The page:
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Thread: Amtrak may be near end of the line in Congress

  1. #1

    Amtrak may be near end of the line in Congress

    Most Amtrak critics in Congress and the Bush administration harp on ideological concepts that have little or no connection with transportation realities. Amtrak is expected to be profitable but no similar demand is made of highways, airways, or waterways. Federal funds totalling literally trillions of dollars have been "invested" in highways and airways during the 30+ years of Amtrak's existence, but the ideologs complain about the $30 million "wasted" on Amtrak during that same period. The waste at Amtrak has been caused largely by Congressional failure to identify a functional role for intercity rail and then fund it accordingly.
    Ideologs cite "Privatization" as the cure for Amtrak's financial woes, but they forget that Amtrak was formed as a mechanism to rid the private railroads of the financial burden of "unprofitable" rail passenger service. These same ideologs deny that passenger transportation is virtually never profitable for its providers [Warren Buffet asserts that the commercial airline industry has never made a profit in its history]. But the existence of such transportation is vital to the economic and social health of the nation.

  2. #2
    Cyburbian Cardinal's avatar
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    Let me invoke 9-11 and ask if that did not show us the importance of having a diverse transportation system. When the planes were grounded the trains still ran, whether they were subways or intercity rail. I have even used Amtrak to get to Washington DC, when DC airports were closed and the closest I could get was Philadelphia.

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    Cyburbian jresta's avatar
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    I was talking with our freight guy - just a general discussion on problem areas in our region (double stack clearance, passenger freight conflicts,etc) then it turned to passenger operations and i said:

    "What we really need is a flyover down where the airport line hooks in with the Northeast Corridor"
    (trains often have to cross over 5 sets of tracks as they approach 30th St and long delays are common)

    and a lightbulb went off in his head and he said - "yeah, you know trucking is considered the perfect mode because there are no scheduling constraints and any construction and most accidents can be avoided with a little forewarning. But if railroads had the same sort of interstate highway style ramps and flyovers the time constraints would dwindle significantly.
    This is why i'm saying i'm not opposed to a railroad monopoly at this point if it means moving more freight, faster, with less trucks on the road"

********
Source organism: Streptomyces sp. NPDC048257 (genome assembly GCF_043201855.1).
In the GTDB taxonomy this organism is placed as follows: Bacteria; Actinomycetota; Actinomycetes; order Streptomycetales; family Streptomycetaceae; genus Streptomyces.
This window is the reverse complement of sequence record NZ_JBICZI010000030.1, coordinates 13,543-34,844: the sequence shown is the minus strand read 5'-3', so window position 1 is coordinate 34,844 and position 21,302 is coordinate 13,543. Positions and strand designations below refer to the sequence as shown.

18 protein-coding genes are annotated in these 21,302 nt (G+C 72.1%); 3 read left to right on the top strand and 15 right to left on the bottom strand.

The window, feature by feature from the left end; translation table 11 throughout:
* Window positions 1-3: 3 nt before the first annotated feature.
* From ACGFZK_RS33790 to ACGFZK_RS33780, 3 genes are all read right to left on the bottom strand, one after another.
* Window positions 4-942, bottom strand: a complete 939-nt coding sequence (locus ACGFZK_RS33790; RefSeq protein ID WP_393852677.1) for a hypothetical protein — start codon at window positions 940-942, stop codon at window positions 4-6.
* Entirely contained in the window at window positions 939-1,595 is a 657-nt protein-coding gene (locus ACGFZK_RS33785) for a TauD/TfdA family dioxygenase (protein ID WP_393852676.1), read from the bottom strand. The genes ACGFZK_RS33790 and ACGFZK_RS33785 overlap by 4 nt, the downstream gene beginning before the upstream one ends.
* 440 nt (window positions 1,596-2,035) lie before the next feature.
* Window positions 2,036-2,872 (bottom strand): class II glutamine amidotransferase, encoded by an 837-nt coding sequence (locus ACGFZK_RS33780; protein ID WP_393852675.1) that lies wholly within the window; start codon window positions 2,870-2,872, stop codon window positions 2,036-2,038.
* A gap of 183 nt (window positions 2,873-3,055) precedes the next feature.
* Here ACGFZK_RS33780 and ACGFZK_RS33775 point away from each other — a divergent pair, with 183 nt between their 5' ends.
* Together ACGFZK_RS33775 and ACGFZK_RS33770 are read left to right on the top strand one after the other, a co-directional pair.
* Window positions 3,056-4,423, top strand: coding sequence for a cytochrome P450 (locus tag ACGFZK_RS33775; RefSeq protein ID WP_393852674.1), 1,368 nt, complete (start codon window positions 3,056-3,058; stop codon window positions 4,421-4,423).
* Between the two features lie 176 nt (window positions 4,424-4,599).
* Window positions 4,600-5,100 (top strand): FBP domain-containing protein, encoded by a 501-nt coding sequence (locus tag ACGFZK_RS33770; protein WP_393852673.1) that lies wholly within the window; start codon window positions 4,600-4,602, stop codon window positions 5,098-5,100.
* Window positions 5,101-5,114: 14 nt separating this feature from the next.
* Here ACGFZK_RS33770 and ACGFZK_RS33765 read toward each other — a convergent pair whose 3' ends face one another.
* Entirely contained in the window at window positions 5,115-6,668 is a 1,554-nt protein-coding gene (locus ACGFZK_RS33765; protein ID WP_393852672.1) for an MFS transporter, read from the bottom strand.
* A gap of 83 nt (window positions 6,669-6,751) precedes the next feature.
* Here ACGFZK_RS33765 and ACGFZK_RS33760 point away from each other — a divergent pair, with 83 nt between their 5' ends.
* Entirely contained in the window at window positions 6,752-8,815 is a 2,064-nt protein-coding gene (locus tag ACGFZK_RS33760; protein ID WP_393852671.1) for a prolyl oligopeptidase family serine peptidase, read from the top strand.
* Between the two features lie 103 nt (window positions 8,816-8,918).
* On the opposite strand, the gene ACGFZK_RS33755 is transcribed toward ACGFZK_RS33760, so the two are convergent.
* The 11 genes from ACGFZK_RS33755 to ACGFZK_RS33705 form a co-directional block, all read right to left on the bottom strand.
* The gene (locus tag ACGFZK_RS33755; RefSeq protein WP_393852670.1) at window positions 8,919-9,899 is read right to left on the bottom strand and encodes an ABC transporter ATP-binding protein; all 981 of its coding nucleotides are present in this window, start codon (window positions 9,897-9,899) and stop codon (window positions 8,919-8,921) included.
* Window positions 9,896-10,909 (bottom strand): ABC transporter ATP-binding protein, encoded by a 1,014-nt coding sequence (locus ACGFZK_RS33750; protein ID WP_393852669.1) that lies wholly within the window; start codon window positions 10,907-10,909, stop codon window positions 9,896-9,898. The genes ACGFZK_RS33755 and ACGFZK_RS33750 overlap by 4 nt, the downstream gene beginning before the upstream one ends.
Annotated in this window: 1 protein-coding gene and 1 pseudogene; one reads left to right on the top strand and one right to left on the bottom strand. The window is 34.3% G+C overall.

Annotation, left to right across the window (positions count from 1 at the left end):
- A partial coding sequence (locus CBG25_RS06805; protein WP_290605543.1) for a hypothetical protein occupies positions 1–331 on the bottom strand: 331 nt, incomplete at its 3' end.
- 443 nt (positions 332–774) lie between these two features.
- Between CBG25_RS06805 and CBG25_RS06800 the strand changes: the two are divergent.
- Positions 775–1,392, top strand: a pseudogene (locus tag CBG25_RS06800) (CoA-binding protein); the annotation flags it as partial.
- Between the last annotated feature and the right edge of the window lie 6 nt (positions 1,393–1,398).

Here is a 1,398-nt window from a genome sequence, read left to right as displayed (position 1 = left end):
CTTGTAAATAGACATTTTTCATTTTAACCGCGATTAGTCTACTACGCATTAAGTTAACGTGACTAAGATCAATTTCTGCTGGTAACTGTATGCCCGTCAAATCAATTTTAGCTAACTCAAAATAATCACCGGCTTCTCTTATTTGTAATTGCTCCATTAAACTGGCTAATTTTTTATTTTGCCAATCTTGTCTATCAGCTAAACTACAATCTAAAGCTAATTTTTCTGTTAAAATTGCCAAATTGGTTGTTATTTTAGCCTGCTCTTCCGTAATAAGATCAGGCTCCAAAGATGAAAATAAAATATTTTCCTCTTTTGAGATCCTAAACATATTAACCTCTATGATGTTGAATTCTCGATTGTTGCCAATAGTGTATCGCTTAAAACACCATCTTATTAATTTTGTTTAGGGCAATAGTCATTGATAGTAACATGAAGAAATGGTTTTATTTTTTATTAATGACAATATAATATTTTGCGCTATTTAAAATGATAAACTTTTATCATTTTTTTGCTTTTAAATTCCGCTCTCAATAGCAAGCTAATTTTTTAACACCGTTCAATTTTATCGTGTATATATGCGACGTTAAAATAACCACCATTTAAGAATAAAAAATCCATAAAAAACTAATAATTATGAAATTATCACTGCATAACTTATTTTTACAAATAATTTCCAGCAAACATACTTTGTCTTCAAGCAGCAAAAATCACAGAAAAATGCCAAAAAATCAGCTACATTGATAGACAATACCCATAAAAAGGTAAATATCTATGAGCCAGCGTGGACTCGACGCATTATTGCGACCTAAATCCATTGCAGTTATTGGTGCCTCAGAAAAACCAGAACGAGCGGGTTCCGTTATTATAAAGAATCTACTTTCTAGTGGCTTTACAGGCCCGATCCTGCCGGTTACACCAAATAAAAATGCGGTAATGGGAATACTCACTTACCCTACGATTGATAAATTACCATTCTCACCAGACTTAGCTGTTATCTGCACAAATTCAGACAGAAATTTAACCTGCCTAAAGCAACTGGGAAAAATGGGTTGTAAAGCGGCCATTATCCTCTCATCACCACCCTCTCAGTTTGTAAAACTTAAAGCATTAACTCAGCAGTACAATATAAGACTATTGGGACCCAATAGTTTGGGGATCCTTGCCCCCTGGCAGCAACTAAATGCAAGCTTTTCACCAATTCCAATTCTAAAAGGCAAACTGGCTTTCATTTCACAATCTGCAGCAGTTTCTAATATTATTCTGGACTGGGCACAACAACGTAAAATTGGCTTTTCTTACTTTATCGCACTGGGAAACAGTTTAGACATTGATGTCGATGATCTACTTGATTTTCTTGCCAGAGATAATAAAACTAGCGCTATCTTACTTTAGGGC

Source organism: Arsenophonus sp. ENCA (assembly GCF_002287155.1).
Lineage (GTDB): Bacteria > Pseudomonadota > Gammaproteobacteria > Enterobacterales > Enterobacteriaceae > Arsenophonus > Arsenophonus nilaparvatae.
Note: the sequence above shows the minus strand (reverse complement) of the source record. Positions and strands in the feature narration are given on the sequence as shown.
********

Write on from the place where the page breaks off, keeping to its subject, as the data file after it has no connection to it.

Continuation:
I replied - "That's ridiculous. Who owns the interstates? The ports? the airports? They're all publicly owned and they are open to any competitors. Why should the railroads be any different? If there's one job the federal government has it's to build and maintain a national transportation network."

    So in conclusion - We should have an interstate rail system that is maintained by each state. Dispatching should become federalized like air traffic controllers. The system should be open to freight and passenger services with enough segregation between the two in high traffic areas to ensure timely service.

    Certain companies may have to bid against each other for service on certain routes. Contracts should be reviewed every year or so and if sub-standard performance is detected the bidding should be re-opened with the offending carrier barred from entering a bid until the next round.

    If (especially) passenger railroads are freed from infrastructure concerns there's no reason they shouldn't turn a profit. Amtrak already turns a "profit" on a lot its routes but when it has to be poured into a nationwide rail infrastructure it quickly turns into a deficit. The states/federal government who award service contracts can charge the providers for using the route and funnel this money back into the infrastructure.
    Indeed you can usually tell when the concepts of democracy and citizenship are weakening. There is an increase in the role of charity and in the worship of volunteerism. These represent the élite citizen's imitation of noblesse oblige; that is, of pretending to be aristocrats or oligarchs, as opposed to being citizens.

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    Cyburbian H's avatar
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    jresta, I really like that idea. Where/how do you suggest it get started?
    "Those who plan do better than those who do not plan, even though they rarely stick to their plan." - Winston Churchill

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    Cyburbian biscuit's avatar